catapult magazine

catapult magazine

Vol 12, Num 23 :: 2013.12.13 — 2013.12.26


Emotional wreck

There’s a photo I keep tucked in a small photo album: three kids, ages six months, three, five.  My husband and two of the children sport elastic diaper pants on their heads.  The proud owner of the nighttime diapers gives a thumbs-up. The kindergartner is cracking up so hard he can’t bring himself to pose for the camera, tumbling out of the frame.  The baby looks completely clueless.  Doesn’t every family wear diapers on their heads before bedtime?

The photo is bent, nearly ripped from all the times little hands have held it, giggling the story: “Remember when…?”  On the page opposite the photo, I tacked a handwritten journal entry-turned-prayer for us all:

Father, please let the Murphy family live lives soaked in prayer and centered in Jesus. Let us always keep in mind that we are flawed and allow us to laugh often and easily at ourselves and any creeping pretensions of “holiness.” Please help us to trust always in letting ourselves be loved by God as more important than loving God in some kind of mechanical way. Please help our family to never distort the face of a beautiful God.  (excerpted from Brennan Manning)

I don’t typically archive photos of the moments I’d rather forget in my life.  I do have one stashed away from the morning — a few years after the diaper-head party — of my two-year-old daughter and four-year-old son standing on the front stoop of our rental house, little girl’s face smeared with hot-red lipstick, little boy scowling at the camera, both sporting autumn jackets haphazardly slapped over saggy pajamas.

They are clearly posing as hostile witnesses to a morning when everything that could have gone wrong did, beginning with that lipstick and ending with a dash to get oldest son to school after he missed the bus, baby on hip, grumpy preschoolers tossed into the mini-van protesting their hurried lot in this world. 

It was one of those rare times I chose humor when I didn’t know whether to laugh or check myself into an institution.

I did not have the insight to photograph all the times I’d yelled at my kids when they dumped breakfast cereal on the floor or the times I’d dragged them kicking and screaming to their bed because it was nap time, dammit, and they were going to sleep.  I certainly would not have taken photographs of us all lined up in our church row, my husband and me with our four children ages six and under, me too proud to take our wriggling toddlers to childcare because I wanted so badly to look like the other rows of well-groomed families in our congregation who sat together for the entire service.  (I swear I saw their four-year-olds taking sermon notes!)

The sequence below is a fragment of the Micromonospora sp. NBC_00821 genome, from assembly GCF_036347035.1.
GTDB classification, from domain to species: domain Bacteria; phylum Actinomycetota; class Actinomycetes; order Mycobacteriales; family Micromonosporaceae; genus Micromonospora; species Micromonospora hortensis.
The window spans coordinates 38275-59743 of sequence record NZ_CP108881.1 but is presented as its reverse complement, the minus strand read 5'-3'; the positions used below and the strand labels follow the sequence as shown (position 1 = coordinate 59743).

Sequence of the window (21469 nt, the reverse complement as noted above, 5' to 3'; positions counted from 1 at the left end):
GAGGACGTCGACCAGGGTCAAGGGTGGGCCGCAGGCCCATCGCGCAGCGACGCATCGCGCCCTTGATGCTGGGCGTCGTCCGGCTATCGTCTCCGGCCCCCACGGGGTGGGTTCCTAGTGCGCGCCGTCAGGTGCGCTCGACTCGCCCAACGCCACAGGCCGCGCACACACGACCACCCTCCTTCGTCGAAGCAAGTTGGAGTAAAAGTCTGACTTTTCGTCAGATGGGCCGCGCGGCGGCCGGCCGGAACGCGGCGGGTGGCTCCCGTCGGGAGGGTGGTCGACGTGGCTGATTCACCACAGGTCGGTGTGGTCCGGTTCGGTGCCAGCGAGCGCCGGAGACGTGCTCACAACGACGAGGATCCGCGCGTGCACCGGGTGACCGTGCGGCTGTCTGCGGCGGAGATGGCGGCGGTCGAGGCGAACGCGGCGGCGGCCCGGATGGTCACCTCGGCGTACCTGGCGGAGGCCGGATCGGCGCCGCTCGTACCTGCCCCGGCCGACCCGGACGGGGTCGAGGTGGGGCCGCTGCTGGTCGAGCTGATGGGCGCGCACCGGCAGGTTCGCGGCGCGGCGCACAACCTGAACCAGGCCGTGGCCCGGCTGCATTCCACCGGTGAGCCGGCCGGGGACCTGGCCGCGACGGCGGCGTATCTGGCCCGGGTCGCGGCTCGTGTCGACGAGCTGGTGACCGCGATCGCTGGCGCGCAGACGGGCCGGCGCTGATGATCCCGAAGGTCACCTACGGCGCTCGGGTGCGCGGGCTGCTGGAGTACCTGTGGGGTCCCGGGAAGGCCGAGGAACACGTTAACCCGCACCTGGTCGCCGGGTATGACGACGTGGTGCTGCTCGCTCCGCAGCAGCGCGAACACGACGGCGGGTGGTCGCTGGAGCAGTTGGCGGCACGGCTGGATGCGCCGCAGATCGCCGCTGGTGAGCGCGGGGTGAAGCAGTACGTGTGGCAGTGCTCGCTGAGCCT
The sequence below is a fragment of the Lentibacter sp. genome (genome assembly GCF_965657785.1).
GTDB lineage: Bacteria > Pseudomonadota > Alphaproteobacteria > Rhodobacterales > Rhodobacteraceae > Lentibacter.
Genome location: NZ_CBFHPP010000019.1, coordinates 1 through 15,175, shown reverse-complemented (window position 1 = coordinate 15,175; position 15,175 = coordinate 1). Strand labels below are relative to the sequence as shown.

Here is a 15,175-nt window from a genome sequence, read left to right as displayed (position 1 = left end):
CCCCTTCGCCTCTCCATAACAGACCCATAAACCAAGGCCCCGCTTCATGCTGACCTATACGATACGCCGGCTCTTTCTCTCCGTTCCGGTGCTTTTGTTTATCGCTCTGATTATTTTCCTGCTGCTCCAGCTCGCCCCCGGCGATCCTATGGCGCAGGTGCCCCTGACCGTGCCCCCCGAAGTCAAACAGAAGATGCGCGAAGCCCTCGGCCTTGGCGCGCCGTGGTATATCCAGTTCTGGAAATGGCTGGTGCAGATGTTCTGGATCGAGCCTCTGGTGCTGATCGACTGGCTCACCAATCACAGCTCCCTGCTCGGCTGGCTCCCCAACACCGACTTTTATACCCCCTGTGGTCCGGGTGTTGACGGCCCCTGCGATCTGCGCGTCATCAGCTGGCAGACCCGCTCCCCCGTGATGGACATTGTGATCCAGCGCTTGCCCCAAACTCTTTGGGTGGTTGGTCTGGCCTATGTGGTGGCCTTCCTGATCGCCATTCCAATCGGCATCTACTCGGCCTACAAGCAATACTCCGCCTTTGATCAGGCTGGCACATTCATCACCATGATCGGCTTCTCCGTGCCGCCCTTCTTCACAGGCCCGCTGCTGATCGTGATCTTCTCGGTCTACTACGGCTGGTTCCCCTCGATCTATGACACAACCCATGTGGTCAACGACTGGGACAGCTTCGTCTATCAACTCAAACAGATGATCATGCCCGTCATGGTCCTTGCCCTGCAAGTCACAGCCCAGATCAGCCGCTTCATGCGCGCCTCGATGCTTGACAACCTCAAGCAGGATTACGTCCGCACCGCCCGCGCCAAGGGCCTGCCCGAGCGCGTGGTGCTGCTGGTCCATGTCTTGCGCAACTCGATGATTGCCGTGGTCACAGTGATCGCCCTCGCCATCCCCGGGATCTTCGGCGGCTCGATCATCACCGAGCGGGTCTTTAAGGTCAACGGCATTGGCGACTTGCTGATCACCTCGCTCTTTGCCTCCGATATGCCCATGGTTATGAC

In those years I thought the terms “mother” and “pretensions of holiness” were synonymous.  I thought I was supposed to be straight-laced, spit-spot.  I might have gotten away with it, too.  Except for Alex.  He was born fighting my determination to parent-by-technique.  He was the newborn hollering at me to feed him whenever he wanted, to hell with the schedule I’d used for his older brother.  He was the kid I couldn’t drag out of the sanctuary fast enough, before he pleaded his case with the rest of the congregation, “Don’t spaaaannnnkkkkk me!” 

He was the teenager sitting on his bedroom floor yelling at me that I was not a good mom.  That I’d never been a good mom.

That’s the day, after crumpling on the floor with my son, both of us heaving snotty sobs, hugging each other in our intense pain, that I learned what was probably my most important parenting lesson: my kids want — no, demand — perfection.  Not only that, but they were designed to have perfect parents.  And, frankly, I’m pretty disappointed to not get perfect kids. 

Until my son called me on the carpet (literally), I was pretty sure I was doing the best I could.  I was pretty sure I was doing better than my mother had done and definitely sure I was doing better than her mother had done.  In that moment, I saw clearly that Alex’s heart couldn’t really care less what sort of mother I’d imagined for myself. His crushing pain announced that I wasn’t even close. All he felt was the absence of what was supposed to be real and good and perfect in his life and the gap was too wide. For both of us.

Brian and I often share this statement from author David Seamands.  We know it is true from our own childhood, we’re learning it is true for our children also: “Children are the best recorders, but the worst interpreters.”

When the sobbing subsided in my son’s bedroom that day, we talked through the stories he’d recorded, the conclusions he’d interpreted, the stories we’d told over and over, never realizing each telling added another layer of painful misinterpretation over his heart.  

Before that day, I’d have told you success as a mother meant to never hear those words come out of the mouths of my children.  After that day, I’d say that the best moments of parenting came when we fell into the cracks of my holy pretensions.

In our family, the gap between Brian’s and my best parenting efforts and our childrens’ needs is the place where Jesus saves us.  It is the aching space of our unmet needs that His cross fills and His resurrection restores. 

Since that day (and many others like them), I am less afraid to fail.  That was the day the awareness of my inability brought peace instead of condemnation — but not in the first moment,  In the first moment hearing my son’s anger, I wanted to scream back, “Do you know how hard I’m trying?  Do you know how hard it is to be your mom? How dare you criticize me!”  But in the next moment — immediately after I chose not to say those words — I heard the quieter voice, “My kids need more than I can ever give them.  I cannot fix this. Jesus, save us now.”

your comments

comments powered by Disqus